the REMASTERED ebook HAPPENS TO GOOD COMPANIES by CAROL NEWCOMB with a foreword by JILL DYCHÉ table of CONTENTS FOREWORD by Jill Dyché... 3 INTRODUCTION... 4 THE SETUP... 6 The Setting... 7 The Players... 8 THE STORY Bad Stuff Happens Lining Up Resources Here We Go Again One More Angle Uncomfortable Truths Getting Expert Advice NUTS & BOLTS: The Steps to Data Quality Improvement The Business Perspective NUTS & BOLTS: Assessing Data Quality High Level Support Anticipating Results The Right Direction NUTS & BOLTS: Recommended Steps NUTS & BOLTS: Data Quality Discovery A New Understanding NUTS & BOLTS: Data Quality Improvement A Sustainable Plan AFTERWORD About the Author FOREWORD by Jill Dyché EVER SEEN THOSE NEW-AGE ADAGES? They ll be printed on greeting cards or refrigerator magnets. You usually find them in airport gift shops or those bookstores that burn incense. They feature quotes from Gandhi or Deepak Chopra. They want you to be a goddess, or the change you want to see in the world, or a flickering candle. Here s one of my favorites: Expect trouble as an inevitable part of life. And when it comes, hold your head high, look it squarely in the eye, and say, I will be bigger than you. You cannot defeat me. The Dalai Lama, right? Nope. Ann Landers. That s right, Dear Abby s sister wants you to deal with your problems head-on. And so do we. Hence our new data quality e-book. After all, bad data is big trouble. You ve heard the well-worn statistics about what missing, inaccurate and meaningless information costs companies. You may have also heard about all the data quality vendors on the market and how their products fix what s broken, rendering your data pristine and your career hotter than a, um, flickering candle. I m pretty sure your company needs to clean up its data. You may have already bought a tool, gathering dust as so much shelfware. Why? Because no one s been authorized to actually deconstruct the business impact of poor data and set things right. This e-book adapts a real-life client story into a justification for a data quality program and a set of formalized processes. It s about a health care provider but it s really the story of every company in every industry and how the business impact of bad data ultimately bubbles up to C-level managers. In the case of the healthcare provider, these business problems translate into patient wellness. In your company, they might translate into higher revenues or improved cross-sell/up-sell rates or refined product planning based on voice of the customer feedback. Whatever your business problem, high-quality data will have a ripple effect. If it s relevant, timely and useful, it will be to use a term business-enabling. And if it s not, there could be trouble. Please enjoy reading our e-book and, in the meantime, Namaste. Jill Dyché Vice President, SAS Best Practices 3 INTRODUCTION All truths are easy to understand once they are discovered; the point is to discover them. Galileo Galilei ( ), Italian natural philosopher, astronomer and mathematician who made fundamental contributions to the development of the scientific method and to the sciences of motion, astronomy, and strength of materials. SOMEONE MIGHT HAVE ASKED YOU this question already, but in case they haven t, here goes: Do you trust your data? Organizations of all types rely on data to make both strategic and operational decisions. The decisions you make every day depend on what you know. What you know depends in large part on the information provided by your data. As consultants we ve seen a number of organizations with data quality problems. The frightening part isn t that the data are wrong; it is that oftentimes nobody even knows! Million-dollar investments may be based on half-truths; projections may be misleading; metrics intended to reflect quality, value or profitability may be downright wrong! THE QUESTION OF whether your data is right or wrong is actually simple to answer. It is wrong. Every organization has bad data. The question is, do you know the steps to take to fix it? For instance, poor data quality at one retailer cost it market share, not to mention all the money it spent trying to get the data integrated and loaded into its data warehouse. One financial services company spent so much time (and money) reconciling its customer data that it was left behind in a highly competitive market. A trading firm made erroneous market predictions. The list goes on and on. The question of whether your data is right or wrong is actually simple to answer. It is wrong. Every organization has bad data. The question is, do you know the steps to take to fix it? Do you know where the skeletons are hidden? How much work is involved in discovering them? How much effort is reasonable to eliminate them? Healthcare organizations are increasingly judged on their quality, efficiency and cost-savings. Without robust and transparent techniques for checking that the metrics actually mean what they say, or that the data used to construct the measures is accurate, trusting that data is risky. In the case of healthcare providers, the decisions could be life-or-death ones. 4 INTRODUCTION The following story about a modern healthcare organization is what we call a blended case study, based on several real-life organizations. The types of data issues are those faced by companies across industries. Our e-book focuses on Central Health Alliance, a healthcare network, as they start to analyze reports from a number of new information systems in order to improve their decision-making and operational efficiencies. Little did they know how important their data would become. 5 the SETUP. the SETTING the SETUP: CENTRAL HEALTH ALLIANCE serves the healthcare needs of a suburban population just outside a major Midwestern city. In the past decade, this community has grown rapidly, but with the recent downturn in the economy new home purchases in the area have slammed to a halt. While local businesses aren t closing, they aren t hiring either. The impact on the health network is still hard to judge, but administration is carefully considering its options for maintaining market share, especially as some of the major urban hospitals have begun courting local physicians. Central Health Alliance is a medium-sized health network. It consists of a 275-bed hospital, 2 long-term care facilities, an emergency department, an outpatient office wing with about 12 general practitioners, 4 OB/GYN physicians, 8 pediatricians, 2 mental health providers and a team of social workers. It owns a physical rehabilitation facility that doubles as a health center for the community and staff members. It has done a thriving business in maternal and child healthcare, as new residents in the area tend to be young families. However, as growth slows, the network wants to solidify its position as a Community of Caregivers, and possibly attract older clients who are looking to retire near their grandchildren. 7 the PLAYERS the SETUP: PRESIDENT & CEO MARY ELLEN WYNN, J.D. has been in her position for the past 8 years. She has a legal background in risk management, and she wants to make sure that Central Health Alliance is current with information technology. The hospital has always passed accreditation reviews with flying colors, and they are disease-specific certified in inpatient diabetes care and chronic kidney disease. She has promoted their Six-Sigma training program for all nurse managers, and spearheaded the investment in an electronic patient record system 6 years ago, which she credits with saving the Alliance $2 million in reduced administrative expenses and expedited scheduling efficiencies. Despite the Health Alliance s good reputation in the community, however, she is concerned that competition from urban academic medical centers could quickly erode their market, no matter how good the quality of care they provide. CHIEF MEDICAL OFFICER DR. PETER SWANN came to Central Health Alliance 3 years ago from a large academic medical center. He prefers the smaller size of the Alliance, but has been rallying to diversify the services offered in order to meet the medical needs of a wider age range and even attract some of the immigrant families that have moved to the area. He is also very datasavvy, and is prepared to thoroughly evaluate the clinical quality of any physician group the Alliance might consider for acquisition. Attracting more and better doctors will be crucial to the Alliance s success in the future. Doctors, he believes, drive revenue, reputation and respect for the healthcare organization. 8 the PLAYERS the SETUP: CHIEF NURSING OFFICER DOROTHY BROOKS, R.N. has been with Central Health Alliance for 18 years, and she has seen everything! This used to be a nice community hospital, but now with the new patient record system, everything on computers, nurse staffing shortages, financially-driven performance measures, quality measures, and now pay for performance from CMS and the other insurance companies, she feels that true compassionate care got lost somewhere. Nurses spend more time entering data than attending to their patients! Six Sigma is just another fad that will come and go; but all the time and energy they spend in meetings, collecting data and scouring reports when will it end? DIRECTOR OF INFORMATION SERVICES HENRY BECKMAN is proud of the work his department has done in integrating electronic health records (EHRs) throughout the Alliance. He oversees a staff of IT experts who each have deep expertise in the clinical, administrative and financial systems that integrate with the electronic medical record system. There is a separate Inpatient Pharmacy system, a Surgical Suite system, a Clinical Pathology and Laboratory system and a centralized Human Resources and Payroll system. Materials Management, Purchasing and Inventory are each stand-alone systems. In addition, Timekeeping, Medical Credentialing and Finance each have separate software platforms. IT staff support all the interfaces between these systems, and provide data for reports when needed. The department supports all the data collection for Six-Sigma projects from various clinical areas. He feels that the electronic patient record system has helped them streamline the medical records headaches they used to have with tons of paper copies. Accounts receivable, claims processing and lab order results have been the major wins with the EMR, since transmission delays and errors have been significantly reduced. 9 the PLAYERS the SETUP: PROJECT COORDINATOR FOR DATA ANALYTICS CECELIA TAYLOR recently became Black Belt certified in Six Sigma. The Joint Commission is now heavily promoting Six Sigma for quality measurement, so there s been a big push to get more of her staff certified. She coordinates the work of five analysts who participate in the various studies that arise when administrators or clinicians have issues they want to research. She has been reading more and more in online newsletters and regularly searches Twitter for links to data governance and data quality best practices, but she doesn t see how formalizing what they already do would make it any better. Sure they need to get data from different systems, and merging it can be a headache, but they do pretty well. The EHR was hard to get implemented because they had to do a ton of workflow analysis, and that slowed down some of their Six Sigma projects. But now that all the patient data is on one system (for the most part), it s a lot easier to pull together reports. 10 the STORY. bad stuff HAPPENS 01 in the boardroom: CEO MARY ELLEN WYNN is used to running her quarterly Board of Directors meeting with a tight agenda. But today s board meeting agenda items have her a bit nervous. She decides to forgo her usual cappuccino and instead pours herself a cup of decaf before entering the boardroom. The agenda is already printed and distributed. In its usual terse style, it lists three items: I. New regional Health Information Exchange II. Lawsuit related to NICU drug overdose III. Rising rate of orthopedic surgery device failures Mary Ellen enters the room with her decaf and her laptop and sits down. Everyone looks at her expectantly. It s nice to see we have everyone in attendance today, she begins, a bit too skittishly. There are some important things on our agenda, so let s get started. Everyone opens notebooks and laptops, papers shuffle, and Mary Ellen continues. I ve asked our CMO, Dr. Peter Swann, to join us and provide some detail on a few of these agenda items. First, I would like to say that we are all excited about the new Health Information Exchange downstate that we re starting to contribute patient data to. As you know, the federal government is pouring millions into spurring the development of these exchanges so that health care organizations across the region can benefit from each other s data. We re hoping that we see some positive impact in our ER once things develop a little further. Peter, can you address some of these additional agenda items here? Peter Swann rises to speak. Yes Mary Ellen. First, thanks for inviting me. It looks like it s going to be a challenging year for our organization. As one of the first organizations participating in the HIE, we will 12 01 increase our quality of service as well as our presence in the community. We are a great organization with a solid medical staff and we have lots of data that will be very useful in showing our value. That being said, I wish I could say it was all good news. We ve had some setbacks that have hit us hard financially, and we re trying to figure out how to manage these better moving into the future. The other executives in the room know what s coming, and watch Peter for telltale signs of backtracking. The first issue I need to report is that we had a near-death in our NICU a few months back related to a drug overdose, and we ve got a Six Sigma nursing team working to figure out what happened. This set us back $100K in additional hospital charges, plus a $250K lawsuit that the parents filed. We ve taken a bad PR hit as a result, and our competitors are having a field day with it, but we know that the doctor in charge wasn t directly responsible for the error, so we must have something related to systems or transcription or something else that contributed to this situation. Second on our list of less-than-good news is a trend we ve been seeing with the Pherus line of orthopedic implant devices. We re beginning to see a rising failure rate among our hip surgery patients about 8 months post-op. Drs. Jones, Scott and Vishnu all use this equipment and have been satisfied with it for years. We ve discussed the problems with their sales reps, but so far we re not quite su Hang on! Stop right there, Peter! Dr. David Fino, a long-time board member, is positively erupting. This is outrageous! You mean to tell us that we ve got NO understanding of WHY these problems are occurring? We re going to have the state regulators and the Joint Commission crawling all over us! Another board member, Dr. John Norman, interrupts: I thought we d sunk all that time and money into Six Sigma so that we could be on TOP of weird stuff like this! And what about that new electronic patient record system? What did THAT get us if you can t even figure out how an infant almost DIED?! Just a second everybody! Mary Ellen expected some surprise, but not the level of emotion she is seeing in her normally subdued board. She tries to keep her voice dispassionate. Let s just calm down and discuss these issues carefully. Yes, some of what s happened should never have happened at all, and we will pay the price for it. But frankly, five years ago, we never would have been able to stand here and tell you that our patient demographics were changing and that our payer mix needs to change if we hadn t installed some of our current systems. Remember that we have the long term care facilities, the clinics AND the hospital integrated now on our system. And also, we ve always relied on the manufacturers or the FDA to alert us to equipment failures, and this time we re in the position of telling THEM. We have the kind of data now that we only dreamed about before our EHR system! 13 01 Having data is ONE thing, Dr. Fino acknowledges. Knowing how to USE it is another! We need to use our data to AVOID some of these messes, not just REPORT on them once they ve happened. This is a risk management NIGHTMARE, Mary Ellen! Peter Swann takes his seat and folds his hands in front of him as if to appease the attendees. I can promise you that at the next Board meeting, we will be able to provide some hard numbers and explanations for the setbacks we ve discussed today. Clearly we need to get a handle on what the data are telling us, and where we have clinical quality gaps. I really appreciate this lively discussion, and I will personally guarantee that we get to the bottom of these issues. Well, it looks like you ve got your work cut out for you, says Joanne Brody, a retired administrator at Central. We expect to see some believable explanations pretty soon. Otherwise, I don t know how you re going to explain this to our friends at The Joint! You have my word, Joanne. HAVING DATA IS ONE thing, Dr. Fino acknowledges. Knowing how to USE it is another! We need to use our data to AVOID some of these messes, not just REPORT on them once they ve happened. This is a risk management NIGHTMARE, Mary Ellen! Mary Ellen decides to close the meeting. She needs to get together with her team and figure out next steps before more heated words are exchanged and other board members pipe up. Thank you, everybody, for your time and your feedback. We ll see you all back here three months from now. Have a great summer! With that, we are adjourned. 14 lining up RESOURCES 02 LATER THAT DAY, IN MARy ELLEN s OFFICE: WOW, WHAT A BUNCH! says Peter, taking a chair at Mary Ellen s conference table. Why didn t you warn me? Well, I actually thought we were better prepared than that, says Mary Ellen. I thought you had researched these issues and that we had more data to explain why they happened and more importantly how we could prevent them from happening in the future. It s true that we have lots of data, but somehow it s not showing us where the breakdowns are happening, says Peter. I need to discuss this with Dorothy Brooks, our Nursing Director. She s pretty savvy on where things tend to go wrong around here, since she s been here so long. Maybe with her guidance we can start to look at where our failures are happening. I wouldn t limit my conversations to just her, says Mary Ellen. Be sure to include Henry Beckman from IT. He, or at least some of his staff, knows these information systems inside and out. If our problems aren t clinical quality, maybe there s a data trail we should be investigating. IT S TRUE THAT we have lots of data, but somehow it s not showing us where the breakdowns are happening, says Peter. Oh, Henry! says Peter. Yes, well, he and Dorothy don t exactly see eye-to-eye on very much these days. She s not happy about all the time her nursing staff is spending on their Six Sigma teams. Plus she absolutely detests our new computerized patient record. Maybe you could talk to her beforehand and let her know how she needs to support Henry to get to the bottom of some of these issues. Henry s team won t know how to interpret the data without some clinical help. Peter, I m not going to make any promises, says Mary Ellen. You and Dorothy are our clinical leaders. I know it s a brave new world, and Dorothy hasn t quite accepted all the technological change we ve incorporated, but my job is to understand the business and your job is to make sure that our investments in clinical information technology are helping us control quality and safety. Let me know when you three have had a chance to figure out your plan. 15 02 With that, Mary Ellen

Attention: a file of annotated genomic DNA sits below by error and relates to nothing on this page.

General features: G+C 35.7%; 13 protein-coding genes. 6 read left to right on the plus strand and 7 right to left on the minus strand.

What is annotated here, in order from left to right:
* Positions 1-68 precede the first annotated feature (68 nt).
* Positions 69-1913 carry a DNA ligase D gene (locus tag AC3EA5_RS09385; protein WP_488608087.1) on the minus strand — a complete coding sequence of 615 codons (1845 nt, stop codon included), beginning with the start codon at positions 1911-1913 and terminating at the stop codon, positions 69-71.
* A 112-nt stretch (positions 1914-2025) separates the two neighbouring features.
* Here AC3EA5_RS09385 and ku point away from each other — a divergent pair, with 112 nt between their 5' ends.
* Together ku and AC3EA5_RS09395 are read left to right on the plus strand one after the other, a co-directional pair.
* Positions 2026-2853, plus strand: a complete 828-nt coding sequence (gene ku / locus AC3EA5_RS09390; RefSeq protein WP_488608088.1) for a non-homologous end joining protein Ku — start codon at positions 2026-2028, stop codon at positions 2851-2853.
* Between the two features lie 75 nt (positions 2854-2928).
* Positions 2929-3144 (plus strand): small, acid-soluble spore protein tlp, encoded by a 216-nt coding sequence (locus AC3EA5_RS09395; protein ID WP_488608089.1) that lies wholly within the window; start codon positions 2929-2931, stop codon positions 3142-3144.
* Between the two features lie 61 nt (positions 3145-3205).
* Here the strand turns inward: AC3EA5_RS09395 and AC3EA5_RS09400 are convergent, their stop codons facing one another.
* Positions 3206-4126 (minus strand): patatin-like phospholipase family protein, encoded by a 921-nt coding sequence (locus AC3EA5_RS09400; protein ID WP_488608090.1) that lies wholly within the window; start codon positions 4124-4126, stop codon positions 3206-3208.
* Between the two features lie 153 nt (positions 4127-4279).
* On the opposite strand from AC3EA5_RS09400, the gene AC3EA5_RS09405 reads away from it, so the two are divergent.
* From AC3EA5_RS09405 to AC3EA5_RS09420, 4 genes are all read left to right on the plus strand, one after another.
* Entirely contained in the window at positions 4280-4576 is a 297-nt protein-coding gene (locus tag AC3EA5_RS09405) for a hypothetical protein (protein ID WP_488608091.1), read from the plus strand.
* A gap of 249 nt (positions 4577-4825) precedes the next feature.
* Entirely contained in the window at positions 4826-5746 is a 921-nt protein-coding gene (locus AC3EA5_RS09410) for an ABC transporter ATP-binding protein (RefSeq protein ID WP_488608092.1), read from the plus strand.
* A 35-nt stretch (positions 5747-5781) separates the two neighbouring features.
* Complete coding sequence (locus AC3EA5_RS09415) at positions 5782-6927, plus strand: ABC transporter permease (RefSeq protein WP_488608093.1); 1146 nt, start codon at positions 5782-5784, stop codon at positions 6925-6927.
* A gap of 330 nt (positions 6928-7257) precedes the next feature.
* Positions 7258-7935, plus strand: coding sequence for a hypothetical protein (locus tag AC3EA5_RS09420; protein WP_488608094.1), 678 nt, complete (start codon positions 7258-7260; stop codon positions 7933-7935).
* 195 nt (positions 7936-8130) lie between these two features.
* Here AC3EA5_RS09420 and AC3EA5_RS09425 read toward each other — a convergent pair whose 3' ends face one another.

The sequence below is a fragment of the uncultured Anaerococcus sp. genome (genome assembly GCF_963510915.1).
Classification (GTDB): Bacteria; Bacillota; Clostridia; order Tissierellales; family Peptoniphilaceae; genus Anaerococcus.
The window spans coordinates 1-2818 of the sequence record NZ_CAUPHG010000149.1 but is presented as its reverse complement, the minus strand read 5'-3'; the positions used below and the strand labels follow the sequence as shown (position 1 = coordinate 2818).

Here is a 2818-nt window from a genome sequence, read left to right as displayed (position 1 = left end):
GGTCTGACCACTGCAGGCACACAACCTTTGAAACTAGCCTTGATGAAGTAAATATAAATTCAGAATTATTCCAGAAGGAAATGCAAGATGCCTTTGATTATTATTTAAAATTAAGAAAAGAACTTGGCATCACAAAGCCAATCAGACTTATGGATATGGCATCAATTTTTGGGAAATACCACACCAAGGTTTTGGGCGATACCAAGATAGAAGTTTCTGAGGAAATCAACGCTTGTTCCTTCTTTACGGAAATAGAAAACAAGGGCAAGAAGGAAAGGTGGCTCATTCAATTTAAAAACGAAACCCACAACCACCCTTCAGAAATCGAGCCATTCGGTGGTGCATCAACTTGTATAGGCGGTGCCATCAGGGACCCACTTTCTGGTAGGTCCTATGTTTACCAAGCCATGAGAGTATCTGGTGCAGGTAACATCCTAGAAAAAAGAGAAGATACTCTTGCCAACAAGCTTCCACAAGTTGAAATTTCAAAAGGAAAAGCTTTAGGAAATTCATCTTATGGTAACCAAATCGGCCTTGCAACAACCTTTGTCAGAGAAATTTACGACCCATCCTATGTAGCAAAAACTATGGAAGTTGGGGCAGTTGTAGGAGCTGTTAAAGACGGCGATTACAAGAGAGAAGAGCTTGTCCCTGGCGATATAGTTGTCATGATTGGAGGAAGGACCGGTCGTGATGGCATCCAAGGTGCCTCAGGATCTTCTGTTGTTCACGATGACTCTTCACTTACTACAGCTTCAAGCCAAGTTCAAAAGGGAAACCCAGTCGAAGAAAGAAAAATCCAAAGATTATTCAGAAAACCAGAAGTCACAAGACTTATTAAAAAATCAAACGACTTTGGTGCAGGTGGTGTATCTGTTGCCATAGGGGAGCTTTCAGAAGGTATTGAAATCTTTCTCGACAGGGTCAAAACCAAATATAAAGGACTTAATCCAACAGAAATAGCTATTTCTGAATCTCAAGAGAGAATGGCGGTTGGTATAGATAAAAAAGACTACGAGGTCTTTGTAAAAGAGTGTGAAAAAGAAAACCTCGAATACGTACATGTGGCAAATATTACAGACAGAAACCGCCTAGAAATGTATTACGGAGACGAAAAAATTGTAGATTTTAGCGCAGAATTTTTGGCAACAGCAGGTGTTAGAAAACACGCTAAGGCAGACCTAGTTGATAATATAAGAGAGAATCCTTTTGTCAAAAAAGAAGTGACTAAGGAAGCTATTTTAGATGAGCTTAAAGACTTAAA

Related Search
Similar documents
View more...
We Need Your Support
Thank you for visiting our website and your interest in our free products and services. We are nonprofit website to share and download documents. To the running of this website, we need your help to support us.

Thanks to everyone for your continued support.

No, Thanks